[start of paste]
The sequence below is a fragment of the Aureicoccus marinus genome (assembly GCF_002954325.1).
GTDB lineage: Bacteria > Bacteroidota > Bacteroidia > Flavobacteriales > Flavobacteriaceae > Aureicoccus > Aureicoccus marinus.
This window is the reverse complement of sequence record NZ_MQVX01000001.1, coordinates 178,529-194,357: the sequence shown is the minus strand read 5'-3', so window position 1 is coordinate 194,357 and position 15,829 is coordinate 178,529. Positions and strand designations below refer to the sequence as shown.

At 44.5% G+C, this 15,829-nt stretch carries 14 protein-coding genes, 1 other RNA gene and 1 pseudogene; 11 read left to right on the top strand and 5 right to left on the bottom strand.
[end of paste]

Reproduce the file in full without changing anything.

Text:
The sequence below is a fragment of the Aureicoccus marinus genome (assembly GCF_002954325.1).
GTDB lineage: Bacteria > Bacteroidota > Bacteroidia > Flavobacteriales > Flavobacteriaceae > Aureicoccus > Aureicoccus marinus.
This window is the reverse complement of sequence record NZ_MQVX01000001.1, coordinates 178,529-194,357: the sequence shown is the minus strand read 5'-3', so window position 1 is coordinate 194,357 and position 15,829 is coordinate 178,529. Positions and strand designations below refer to the sequence as shown.

At 44.5% G+C, this 15,829-nt stretch carries 14 protein-coding genes, 1 other RNA gene and 1 pseudogene; 11 read left to right on the top strand and 5 right to left on the bottom strand.